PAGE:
Local authorities in Ireland
Since the 2014 local elections there are 31 local authorities with a total of 949 members known as councillors. Under the Local Government Reform Act 2014 the town authorities were replaced by a system of municipal districts or areas, integrating town and county governance, and certain local authorities were merged.
There are 26 county councils in Ireland and they are responsible for local government in 26 geographical counties including the county of Dublin. Dublin County has 3 county councils – South Dublin County Council, Dun Laoghaire-Rathdown County Council and Fingal County Council. There are 2 City & County councils. They are responsible for local government in Limerick (Limerick City and County Council) and Waterford (Water City and County Council). There are 3 city councils and they are responsible for local government in the cities of Dublin, Cork and Galway.
The beneficiaries of the Dublin Urban Rivers LIFE project are local authorities, South Dublin County Council and Dun Laoghaire-Rathdown County Council, and have direct access to all local authorities in Ireland through the County and City Management Association, the Local Government Management Agency, and through the national Local Authority Water and Communities Office which is the co-ordinating interface between local authorities and the public on water engagement. Local authorities in Ireland own and have responsibility for public parks, most of the storm water drainage systems and other types of municipal infrastructure. They are also the Planning Authority preparing and implementing the statutory Development Plans and Local Area Development Plans, and controlling development through various mechanisms including planning permissions. They also have access to various development levies and central government funds which they can use to further the outputs of this project and have operational capacity to ensure ongoing maintenance of infrastructure such as ICWs. Therefore, local authorities are a primary stakeholder and target audience to engage to ensure continuance of the project objectives after it ends. This is the reason for getting them to commit to being embedded interested parties throughout the life of the project.
Homeowners and the Public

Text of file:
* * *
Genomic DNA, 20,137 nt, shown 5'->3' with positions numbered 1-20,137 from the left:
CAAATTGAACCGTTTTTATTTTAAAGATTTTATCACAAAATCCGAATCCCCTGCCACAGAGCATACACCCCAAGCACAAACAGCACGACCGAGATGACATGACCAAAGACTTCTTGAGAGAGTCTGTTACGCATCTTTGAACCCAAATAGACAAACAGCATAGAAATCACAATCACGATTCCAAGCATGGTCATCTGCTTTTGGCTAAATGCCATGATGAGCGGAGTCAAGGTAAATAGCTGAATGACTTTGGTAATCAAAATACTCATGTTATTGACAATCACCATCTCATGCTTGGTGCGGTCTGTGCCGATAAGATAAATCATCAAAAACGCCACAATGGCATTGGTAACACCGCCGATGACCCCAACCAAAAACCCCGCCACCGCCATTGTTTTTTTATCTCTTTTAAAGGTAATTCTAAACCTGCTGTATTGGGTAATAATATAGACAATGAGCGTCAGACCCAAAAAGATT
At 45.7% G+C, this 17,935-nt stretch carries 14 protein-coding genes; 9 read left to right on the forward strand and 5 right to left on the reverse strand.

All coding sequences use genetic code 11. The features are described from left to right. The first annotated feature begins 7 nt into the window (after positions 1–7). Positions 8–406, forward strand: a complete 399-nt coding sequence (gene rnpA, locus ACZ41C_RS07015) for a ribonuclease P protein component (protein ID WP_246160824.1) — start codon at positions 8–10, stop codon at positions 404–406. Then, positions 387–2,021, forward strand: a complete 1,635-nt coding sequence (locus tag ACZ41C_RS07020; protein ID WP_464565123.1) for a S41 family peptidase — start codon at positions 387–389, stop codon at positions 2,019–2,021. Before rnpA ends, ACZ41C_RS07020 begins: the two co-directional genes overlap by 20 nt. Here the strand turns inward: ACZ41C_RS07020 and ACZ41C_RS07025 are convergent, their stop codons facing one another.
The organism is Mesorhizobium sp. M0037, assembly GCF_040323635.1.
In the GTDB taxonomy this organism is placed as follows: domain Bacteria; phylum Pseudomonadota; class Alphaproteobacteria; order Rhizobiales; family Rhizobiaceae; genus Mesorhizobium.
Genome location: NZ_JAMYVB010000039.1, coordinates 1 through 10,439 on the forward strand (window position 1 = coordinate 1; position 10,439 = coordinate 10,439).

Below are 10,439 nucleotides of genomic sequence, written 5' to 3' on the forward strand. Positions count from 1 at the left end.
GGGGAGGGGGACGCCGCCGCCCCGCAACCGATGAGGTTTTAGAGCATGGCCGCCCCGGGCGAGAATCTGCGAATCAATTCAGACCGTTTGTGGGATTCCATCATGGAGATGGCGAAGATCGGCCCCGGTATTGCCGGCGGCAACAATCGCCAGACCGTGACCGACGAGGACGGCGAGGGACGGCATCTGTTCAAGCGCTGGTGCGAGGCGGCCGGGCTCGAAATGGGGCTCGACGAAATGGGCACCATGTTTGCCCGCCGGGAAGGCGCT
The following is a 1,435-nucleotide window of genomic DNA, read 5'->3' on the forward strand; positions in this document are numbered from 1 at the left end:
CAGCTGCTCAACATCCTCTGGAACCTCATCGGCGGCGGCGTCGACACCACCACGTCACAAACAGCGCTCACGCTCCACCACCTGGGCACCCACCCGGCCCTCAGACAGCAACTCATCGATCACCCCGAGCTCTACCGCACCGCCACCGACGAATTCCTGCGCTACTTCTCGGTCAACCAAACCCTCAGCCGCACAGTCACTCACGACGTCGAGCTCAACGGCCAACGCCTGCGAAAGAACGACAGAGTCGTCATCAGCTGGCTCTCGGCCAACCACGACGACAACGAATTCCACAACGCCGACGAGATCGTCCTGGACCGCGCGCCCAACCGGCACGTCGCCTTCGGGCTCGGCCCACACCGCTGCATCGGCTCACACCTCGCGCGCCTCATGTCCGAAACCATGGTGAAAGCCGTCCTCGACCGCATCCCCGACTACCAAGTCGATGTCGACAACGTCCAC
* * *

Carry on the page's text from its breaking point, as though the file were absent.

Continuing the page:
All of the door-to-door inspections will be carried out on domestic dwellings. The census of 2014 recorded 4.595 million people living in the Republic of Ireland of which 2.9 million (63%) live in urban areas. The population of South Dublin County (SDC) was 265,205 and of Dun Laoghaire-Rathdown (DLR) was 206,261 and growing with approximately 80,000 houses in the SDC area and 70,000 houses in the DLR area. The population of SDC and DLR represents 10.3% of the national population of the Republic of Ireland and this population would be the primary target of publicity and awareness of the project. Adjacent to the county boundaries of SDC and DLR are Dublin City with a population of 527,612 and Fingal County with a population of 296,214. There is a strong co-operational relationship between all four councils working together in particular on WFD and waste management matters. It is envisaged that the proposed LIFE project will be strongly publicised in these area and then to homeowners in the remaining identified cities and towns. A total population of relevant stakeholders in the Greater Dublin area alone is 1.3 million which represents 28% of the population of Ireland. This is a large and valuable stakeholder group in terms of the success of the project as they are the largest group where pollution is a potential as identified by the project and where this occurs homeowners will need to be convinced to identify misconnections at their own homes and make good the repairs.